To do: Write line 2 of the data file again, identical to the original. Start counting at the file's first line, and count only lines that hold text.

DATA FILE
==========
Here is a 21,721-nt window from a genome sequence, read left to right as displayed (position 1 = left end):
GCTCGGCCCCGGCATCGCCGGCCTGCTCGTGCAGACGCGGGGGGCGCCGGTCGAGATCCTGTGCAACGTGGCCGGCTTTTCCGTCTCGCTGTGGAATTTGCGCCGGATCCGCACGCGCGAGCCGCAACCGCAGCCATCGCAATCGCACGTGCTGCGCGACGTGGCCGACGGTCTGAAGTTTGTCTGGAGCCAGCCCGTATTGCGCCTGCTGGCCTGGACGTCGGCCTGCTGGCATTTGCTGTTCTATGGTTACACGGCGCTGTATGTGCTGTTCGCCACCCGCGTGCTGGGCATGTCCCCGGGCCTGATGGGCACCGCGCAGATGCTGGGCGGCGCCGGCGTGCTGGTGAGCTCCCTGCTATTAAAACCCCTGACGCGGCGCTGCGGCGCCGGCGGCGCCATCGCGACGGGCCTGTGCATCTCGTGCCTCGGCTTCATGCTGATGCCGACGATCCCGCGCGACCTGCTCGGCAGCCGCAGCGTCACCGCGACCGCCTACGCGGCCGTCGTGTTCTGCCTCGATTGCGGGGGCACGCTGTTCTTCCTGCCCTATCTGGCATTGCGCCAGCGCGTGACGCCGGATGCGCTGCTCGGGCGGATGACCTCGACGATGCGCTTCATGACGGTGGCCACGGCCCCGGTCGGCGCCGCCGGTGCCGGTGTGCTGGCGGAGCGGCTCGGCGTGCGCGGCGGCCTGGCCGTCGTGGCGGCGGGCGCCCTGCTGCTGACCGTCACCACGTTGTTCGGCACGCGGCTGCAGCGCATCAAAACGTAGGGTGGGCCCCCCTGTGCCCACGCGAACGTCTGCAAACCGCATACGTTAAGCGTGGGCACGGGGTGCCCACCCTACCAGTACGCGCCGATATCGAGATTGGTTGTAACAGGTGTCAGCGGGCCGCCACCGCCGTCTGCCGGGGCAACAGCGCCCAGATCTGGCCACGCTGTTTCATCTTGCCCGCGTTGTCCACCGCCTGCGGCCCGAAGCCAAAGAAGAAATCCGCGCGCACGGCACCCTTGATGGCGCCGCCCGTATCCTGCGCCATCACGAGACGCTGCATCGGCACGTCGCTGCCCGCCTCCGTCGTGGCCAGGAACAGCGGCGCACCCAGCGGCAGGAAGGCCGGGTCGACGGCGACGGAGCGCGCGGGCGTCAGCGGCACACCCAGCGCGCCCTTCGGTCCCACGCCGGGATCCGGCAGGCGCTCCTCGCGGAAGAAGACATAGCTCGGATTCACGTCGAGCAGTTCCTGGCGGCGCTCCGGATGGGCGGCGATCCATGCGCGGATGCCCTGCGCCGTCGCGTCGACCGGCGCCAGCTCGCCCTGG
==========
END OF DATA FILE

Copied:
GCTCGGCCCCGGCATCGCCGGCCTGCTCGTGCAGACGCGGGGGGCGCCGGTCGAGATCCTGTGCAACGTGGCCGGCTTTTCCGTCTCGCTGTGGAATTTGCGCCGGATCCGCACGCGCGAGCCGCAACCGCAGCCATCGCAATCGCACGTGCTGCGCGACGTGGCCGACGGTCTGAAGTTTGTCTGGAGCCAGCCCGTATTGCGCCTGCTGGCCTGGACGTCGGCCTGCTGGCATTTGCTGTTCTATGGTTACACGGCGCTGTATGTGCTGTTCGCCACCCGCGTGCTGGGCATGTCCCCGGGCCTGATGGGCACCGCGCAGATGCTGGGCGGCGCCGGCGTGCTGGTGAGCTCCCTGCTATTAAAACCCCTGACGCGGCGCTGCGGCGCCGGCGGCGCCATCGCGACGGGCCTGTGCATCTCGTGCCTCGGCTTCATGCTGATGCCGACGATCCCGCGCGACCTGCTCGGCAGCCGCAGCGTCACCGCGACCGCCTACGCGGCCGTCGTGTTCTGCCTCGATTGCGGGGGCACGCTGTTCTTCCTGCCCTATCTGGCATTGCGCCAGCGCGTGACGCCGGATGCGCTGCTCGGGCGGATGACCTCGACGATGCGCTTCATGACGGTGGCCACGGCCCCGGTCGGCGCCGCCGGTGCCGGTGTGCTGGCGGAGCGGCTCGGCGTGCGCGGCGGCCTGGCCGTCGTGGCGGCGGGCGCCCTGCTGCTGACCGTCACCACGTTGTTCGGCACGCGGCTGCAGCGCATCAAAACGTAGGGTGGGCCCCCCTGTGCCCACGCGAACGTCTGCAAACCGCATACGTTAAGCGTGGGCACGGGGTGCCCACCCTACCAGTACGCGCCGATATCGAGATTGGTTGTAACAGGTGTCAGCGGGCCGCCACCGCCGTCTGCCGGGGCAACAGCGCCCAGATCTGGCCACGCTGTTTCATCTTGCCCGCGTTGTCCACCGCCTGCGGCCCGAAGCCAAAGAAGAAATCCGCGCGCACGGCACCCTTGATGGCGCCGCCCGTATCCTGCGCCATCACGAGACGCTGCATCGGCACGTCGCTGCCCGCCTCCGTCGTGGCCAGGAACAGCGGCGCACCCAGCGGCAGGAAGGCCGGGTCGACGGCGACGGAGCGCGCGGGCGTCAGCGGCACACCCAGCGCGCCCTTCGGTCCCACGCCGGGATCCGGCAGGCGCTCCTCGCGGAAGAAGACATAGCTCGGATTCACGTCGAGCAGTTCCTGGCGGCGCTCCGGATGGGCGGCGATCCATGCGCGGATGCCCTGCGCCGTCGCGTCGACCGGCGCCAGCTCGCCCTGG